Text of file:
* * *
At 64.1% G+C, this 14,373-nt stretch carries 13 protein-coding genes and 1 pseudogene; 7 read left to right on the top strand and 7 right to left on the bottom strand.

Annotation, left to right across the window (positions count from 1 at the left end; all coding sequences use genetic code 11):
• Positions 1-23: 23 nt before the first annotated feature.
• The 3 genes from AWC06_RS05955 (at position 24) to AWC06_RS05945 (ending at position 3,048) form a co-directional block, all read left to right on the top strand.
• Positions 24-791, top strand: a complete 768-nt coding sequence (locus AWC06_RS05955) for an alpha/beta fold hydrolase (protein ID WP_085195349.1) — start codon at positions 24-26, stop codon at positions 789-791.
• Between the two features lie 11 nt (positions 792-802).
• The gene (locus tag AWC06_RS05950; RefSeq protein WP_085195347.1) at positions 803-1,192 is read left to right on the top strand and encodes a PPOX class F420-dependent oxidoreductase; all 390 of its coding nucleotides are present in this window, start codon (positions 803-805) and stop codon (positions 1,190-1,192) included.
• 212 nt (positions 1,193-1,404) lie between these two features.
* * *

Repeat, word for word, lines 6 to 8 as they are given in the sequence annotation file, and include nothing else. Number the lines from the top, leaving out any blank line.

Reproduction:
• Between the two features lie 11 nt (positions 792-802).
• The gene (locus tag AWC06_RS05950; RefSeq protein WP_085195347.1) at positions 803-1,192 is read left to right on the top strand and encodes a PPOX class F420-dependent oxidoreductase; all 390 of its coding nucleotides are present in this window, start codon (positions 803-805) and stop codon (positions 1,190-1,192) included.
• 212 nt (positions 1,193-1,404) lie between these two features.